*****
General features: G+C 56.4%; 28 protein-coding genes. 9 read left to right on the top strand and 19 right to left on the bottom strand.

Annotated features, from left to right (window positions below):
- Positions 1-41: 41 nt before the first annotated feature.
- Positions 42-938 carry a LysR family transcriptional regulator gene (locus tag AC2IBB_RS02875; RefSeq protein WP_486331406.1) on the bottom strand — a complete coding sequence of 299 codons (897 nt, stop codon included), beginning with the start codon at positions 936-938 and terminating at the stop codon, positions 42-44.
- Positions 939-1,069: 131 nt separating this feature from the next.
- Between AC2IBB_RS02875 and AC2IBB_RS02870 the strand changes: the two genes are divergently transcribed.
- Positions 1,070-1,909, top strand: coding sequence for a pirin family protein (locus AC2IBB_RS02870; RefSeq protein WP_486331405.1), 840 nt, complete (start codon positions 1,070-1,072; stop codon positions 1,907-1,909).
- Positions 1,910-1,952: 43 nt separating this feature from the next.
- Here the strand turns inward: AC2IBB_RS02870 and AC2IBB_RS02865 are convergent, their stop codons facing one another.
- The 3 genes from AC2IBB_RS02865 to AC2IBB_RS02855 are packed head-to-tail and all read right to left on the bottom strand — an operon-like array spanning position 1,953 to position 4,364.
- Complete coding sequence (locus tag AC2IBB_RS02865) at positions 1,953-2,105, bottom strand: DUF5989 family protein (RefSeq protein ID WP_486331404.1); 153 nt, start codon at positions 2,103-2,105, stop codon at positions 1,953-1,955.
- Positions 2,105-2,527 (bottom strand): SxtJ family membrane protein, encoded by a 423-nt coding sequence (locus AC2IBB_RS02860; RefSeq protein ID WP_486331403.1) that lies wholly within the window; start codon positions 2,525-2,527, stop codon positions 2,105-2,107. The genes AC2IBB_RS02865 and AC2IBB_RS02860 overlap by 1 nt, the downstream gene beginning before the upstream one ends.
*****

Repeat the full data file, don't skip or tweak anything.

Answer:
General features: G+C 56.4%; 28 protein-coding genes. 9 read left to right on the top strand and 19 right to left on the bottom strand.

Annotated features, from left to right (window positions below):
- Positions 1-41: 41 nt before the first annotated feature.
- Positions 42-938 carry a LysR family transcriptional regulator gene (locus tag AC2IBB_RS02875; RefSeq protein WP_486331406.1) on the bottom strand — a complete coding sequence of 299 codons (897 nt, stop codon included), beginning with the start codon at positions 936-938 and terminating at the stop codon, positions 42-44.
- Positions 939-1,069: 131 nt separating this feature from the next.
- Between AC2IBB_RS02875 and AC2IBB_RS02870 the strand changes: the two genes are divergently transcribed.
- Positions 1,070-1,909, top strand: coding sequence for a pirin family protein (locus AC2IBB_RS02870; RefSeq protein WP_486331405.1), 840 nt, complete (start codon positions 1,070-1,072; stop codon positions 1,907-1,909).
- Positions 1,910-1,952: 43 nt separating this feature from the next.
- Here the strand turns inward: AC2IBB_RS02870 and AC2IBB_RS02865 are convergent, their stop codons facing one another.
- The 3 genes from AC2IBB_RS02865 to AC2IBB_RS02855 are packed head-to-tail and all read right to left on the bottom strand — an operon-like array spanning position 1,953 to position 4,364.
- Complete coding sequence (locus tag AC2IBB_RS02865) at positions 1,953-2,105, bottom strand: DUF5989 family protein (RefSeq protein ID WP_486331404.1); 153 nt, start codon at positions 2,103-2,105, stop codon at positions 1,953-1,955.
- Positions 2,105-2,527 (bottom strand): SxtJ family membrane protein, encoded by a 423-nt coding sequence (locus AC2IBB_RS02860; RefSeq protein ID WP_486331403.1) that lies wholly within the window; start codon positions 2,525-2,527, stop codon positions 2,105-2,107. The genes AC2IBB_RS02865 and AC2IBB_RS02860 overlap by 1 nt, the downstream gene beginning before the upstream one ends.